Middleton was elected to the South Carolina House of Representative in 1802, and to the state Senate in 1810. He resigned when the legislature elected him governor for a two-year term. During his tenure as governor, the Bank of South Carolina was incorporated, and Middleton recommended, and the legislature approved, the creation of a statewide free public education system. Middleton also served two terms in the U.S. House of Representatives.
Early in 1820, a letter arrived at Middleton Place from U.S. Secretary of State John Quincy Adams offering Henry Middleton, under President James Monroe’s direction, the position of U.S. Ambassador to Russia, then called Envoy Extraordinary and Minister Plenipotentiary to Russia. They recognized that Middleton had traveled widely and knew European style and manners. They knew he was well-educated and came from an aristocratic background.
However, a primary rationale for Middleton’s appointment to serve in Russia came in two significant policy areas. Middleton’s hawkish attitude toward war with England would serve him well in discussions with Tsar Alexander as the tsar arbitrated the Treaty of Ghent issues after the War of 1812. And Middleton’s experience in politics would assist him in navigating the thorny issues concerning America’s determination to remain independent of European alliances.
At the time Henry Middleton arrived in Russia, there were five major European powers: Austria, England, France, Prussia, and Russia. After George Washington’s farewell address in which he admonished America to remain free of involvement in European politics, and with The Monroe Doctrine, the policy of the United States was to remain neutral without involvement in internal politics of foreign nations. The United States, however, was quickly becoming recognized as an important new country, and could not remain totally withdrawn from international affairs. Monroe and Adams thought Henry Middleton could serve the interests of the United States without becoming overly involved in European political issues.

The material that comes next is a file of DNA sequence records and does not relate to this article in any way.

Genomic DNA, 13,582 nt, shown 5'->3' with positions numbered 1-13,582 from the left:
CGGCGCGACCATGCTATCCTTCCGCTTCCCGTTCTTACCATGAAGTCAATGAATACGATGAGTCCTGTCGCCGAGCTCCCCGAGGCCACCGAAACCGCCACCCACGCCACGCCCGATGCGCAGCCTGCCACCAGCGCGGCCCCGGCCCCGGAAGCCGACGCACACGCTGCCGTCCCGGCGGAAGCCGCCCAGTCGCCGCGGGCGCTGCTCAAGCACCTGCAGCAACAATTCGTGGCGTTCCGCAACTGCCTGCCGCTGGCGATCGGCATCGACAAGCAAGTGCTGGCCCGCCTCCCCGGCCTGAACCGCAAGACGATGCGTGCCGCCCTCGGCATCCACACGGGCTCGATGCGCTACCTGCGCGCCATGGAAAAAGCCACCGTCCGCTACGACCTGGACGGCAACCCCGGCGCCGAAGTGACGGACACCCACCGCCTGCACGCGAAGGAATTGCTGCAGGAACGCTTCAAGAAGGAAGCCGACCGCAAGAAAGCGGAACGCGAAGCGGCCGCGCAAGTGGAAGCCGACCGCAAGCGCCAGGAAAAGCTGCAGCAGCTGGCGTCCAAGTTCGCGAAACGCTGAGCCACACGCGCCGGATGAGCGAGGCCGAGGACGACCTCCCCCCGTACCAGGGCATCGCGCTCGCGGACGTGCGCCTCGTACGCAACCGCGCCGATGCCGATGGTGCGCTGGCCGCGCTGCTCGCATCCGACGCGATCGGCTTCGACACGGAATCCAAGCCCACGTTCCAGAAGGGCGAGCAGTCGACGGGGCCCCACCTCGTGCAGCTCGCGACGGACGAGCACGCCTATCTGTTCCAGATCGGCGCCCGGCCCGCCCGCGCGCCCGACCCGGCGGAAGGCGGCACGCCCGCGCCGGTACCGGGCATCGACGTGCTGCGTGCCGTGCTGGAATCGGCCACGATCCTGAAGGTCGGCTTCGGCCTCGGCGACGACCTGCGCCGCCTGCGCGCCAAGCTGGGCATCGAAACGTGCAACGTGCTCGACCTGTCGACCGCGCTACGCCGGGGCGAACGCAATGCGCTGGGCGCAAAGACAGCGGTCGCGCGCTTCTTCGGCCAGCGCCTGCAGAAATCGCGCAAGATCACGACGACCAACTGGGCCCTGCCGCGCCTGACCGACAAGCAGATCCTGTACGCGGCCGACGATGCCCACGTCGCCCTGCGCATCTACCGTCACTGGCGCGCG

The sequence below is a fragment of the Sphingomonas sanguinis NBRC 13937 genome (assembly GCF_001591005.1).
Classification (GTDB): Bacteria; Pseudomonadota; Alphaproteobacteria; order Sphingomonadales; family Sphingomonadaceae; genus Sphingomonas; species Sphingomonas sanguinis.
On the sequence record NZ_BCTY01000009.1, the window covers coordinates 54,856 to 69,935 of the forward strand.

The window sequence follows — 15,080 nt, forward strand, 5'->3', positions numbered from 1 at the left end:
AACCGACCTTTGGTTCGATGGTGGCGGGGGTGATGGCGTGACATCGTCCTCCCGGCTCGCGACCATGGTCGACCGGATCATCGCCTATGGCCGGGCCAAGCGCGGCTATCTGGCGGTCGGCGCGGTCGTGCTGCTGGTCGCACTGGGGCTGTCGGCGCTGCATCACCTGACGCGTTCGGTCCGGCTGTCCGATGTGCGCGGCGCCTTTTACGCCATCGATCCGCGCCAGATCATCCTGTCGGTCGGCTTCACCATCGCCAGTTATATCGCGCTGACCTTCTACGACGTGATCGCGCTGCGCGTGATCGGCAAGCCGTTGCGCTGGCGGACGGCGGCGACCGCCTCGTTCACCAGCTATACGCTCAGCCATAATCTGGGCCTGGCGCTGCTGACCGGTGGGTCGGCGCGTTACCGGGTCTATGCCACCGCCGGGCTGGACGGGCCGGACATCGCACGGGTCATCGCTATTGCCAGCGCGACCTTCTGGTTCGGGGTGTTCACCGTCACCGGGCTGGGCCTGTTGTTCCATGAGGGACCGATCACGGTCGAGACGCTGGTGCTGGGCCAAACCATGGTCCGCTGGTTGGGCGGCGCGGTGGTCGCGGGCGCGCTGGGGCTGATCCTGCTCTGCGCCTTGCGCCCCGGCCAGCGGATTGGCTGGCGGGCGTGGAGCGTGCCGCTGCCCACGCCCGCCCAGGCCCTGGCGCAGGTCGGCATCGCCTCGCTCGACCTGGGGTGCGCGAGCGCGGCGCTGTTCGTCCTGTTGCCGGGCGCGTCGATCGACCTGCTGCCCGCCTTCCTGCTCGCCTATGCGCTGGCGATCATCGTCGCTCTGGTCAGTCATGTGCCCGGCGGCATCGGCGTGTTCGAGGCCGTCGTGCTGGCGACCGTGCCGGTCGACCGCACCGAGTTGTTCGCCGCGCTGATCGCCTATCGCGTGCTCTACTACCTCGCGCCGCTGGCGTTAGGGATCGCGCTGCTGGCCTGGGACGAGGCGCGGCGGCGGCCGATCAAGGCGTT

While the Middleton family enjoyed a busy social life in Russia, Henry Middleton went about his work. The first several months of his tenure in Russia involved advising Tsar Alexander I as he arbitrated the Treaty of Ghent issue of reparation by England to America after the War of 1812. Alexander’s decision was not an easy one, but the tsar sided with the Americans. He came to the conclusion that the American claim to reparation from England was legally correct. Historians also argue that Alexander I wanted the friendship of the United States. President Monroe gave Henry Middleton much credit for helping the tsar to reach this decision.
Another significant issue with which Middleton dealt involved negotiating U.S. trade and fishing rights in the Pacific Northwest. Russia had long held rights to parts of this land and had historically limited both U.S. and English trade and fishing. Middleton raised the issue with the tsar frequently, and after months of discussion, Alexander signed a document that gave America more extensive trade and fishing rights. Historians, however, view the tsar’s decision more important for another reason: his decision to award America more fishing and trade rights effectively ended Russia’s plans to expand their occupation to more territory in the region.
In the middle of Henry Middleton’s tenure in St. Petersburg in 1825, Tsar Alexander I died suddenly while touring southern Russia. Since Alexander had no heirs, his brother Nicholas ascended the throne. Nicholas I went on to become a strong, militarist leader, and all indications are that he and Henry Middleton enjoyed a strong, positive relationship. Nicholas often invited Middleton to the palace for discussions and advice, and when Middleton’s tenure as ambassador came to an end in 1829, Nicholas I presented him with a very rare and expensive set of Imperial china once owned by Nicholas’ grandmother, Catherine the Great. He also gave Middleton a full-length portrait of himself, and today, this large painting of Tsar Nicholas I is on display at Middleton Place in our state.
With the changing landscape of U.S.-Russia relations today, it is fitting to remember the contributions that statesmen from South Carolina made in helping to establish policies between the two countries –at a time when our country was young, and when our positive relationship with Russia helped us emerge as a new world power.
Sherry Beasley is an educator who lives in Columbia, and has made several trips to Russia over the last several years, participating in various educational exchange programs.
Exhibit: “Friends and Fashion: An American Diplomat in 1820’s Russia”
Some of the most extensive accounts of the Middletons’ life in Russia come from the letters and diaries of Middleton’s wife, Mary, and her older daughters. A special exhibition of these items, along with portraits of the family’s time in St. Petersburg, will go on display this month in Washington D.C.’s Hillwood Estate, Museum, and Gardens, from Feb. 18-June 11.
For details about admission, location and hours: http://www.hillwoodmuseum.org/